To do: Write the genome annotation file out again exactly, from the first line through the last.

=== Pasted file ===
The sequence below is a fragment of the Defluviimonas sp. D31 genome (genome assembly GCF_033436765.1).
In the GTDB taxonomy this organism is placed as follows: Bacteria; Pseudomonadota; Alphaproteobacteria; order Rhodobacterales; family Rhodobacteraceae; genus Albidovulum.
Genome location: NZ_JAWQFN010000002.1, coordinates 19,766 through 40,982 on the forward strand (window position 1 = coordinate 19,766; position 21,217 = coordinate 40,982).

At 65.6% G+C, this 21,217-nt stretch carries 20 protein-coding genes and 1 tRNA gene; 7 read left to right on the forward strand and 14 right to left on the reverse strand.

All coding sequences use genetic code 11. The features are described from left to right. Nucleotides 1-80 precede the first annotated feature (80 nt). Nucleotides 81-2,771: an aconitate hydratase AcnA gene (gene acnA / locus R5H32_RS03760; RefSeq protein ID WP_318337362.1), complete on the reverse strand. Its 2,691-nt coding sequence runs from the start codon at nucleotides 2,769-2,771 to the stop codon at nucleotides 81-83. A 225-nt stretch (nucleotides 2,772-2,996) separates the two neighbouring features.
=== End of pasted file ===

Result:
The sequence below is a fragment of the Defluviimonas sp. D31 genome (genome assembly GCF_033436765.1).
In the GTDB taxonomy this organism is placed as follows: Bacteria; Pseudomonadota; Alphaproteobacteria; order Rhodobacterales; family Rhodobacteraceae; genus Albidovulum.
Genome location: NZ_JAWQFN010000002.1, coordinates 19,766 through 40,982 on the forward strand (window position 1 = coordinate 19,766; position 21,217 = coordinate 40,982).

At 65.6% G+C, this 21,217-nt stretch carries 20 protein-coding genes and 1 tRNA gene; 7 read left to right on the forward strand and 14 right to left on the reverse strand.

All coding sequences use genetic code 11. The features are described from left to right. Nucleotides 1-80 precede the first annotated feature (80 nt). Nucleotides 81-2,771: an aconitate hydratase AcnA gene (gene acnA / locus R5H32_RS03760; RefSeq protein ID WP_318337362.1), complete on the reverse strand. Its 2,691-nt coding sequence runs from the start codon at nucleotides 2,769-2,771 to the stop codon at nucleotides 81-83. A 225-nt stretch (nucleotides 2,772-2,996) separates the two neighbouring features.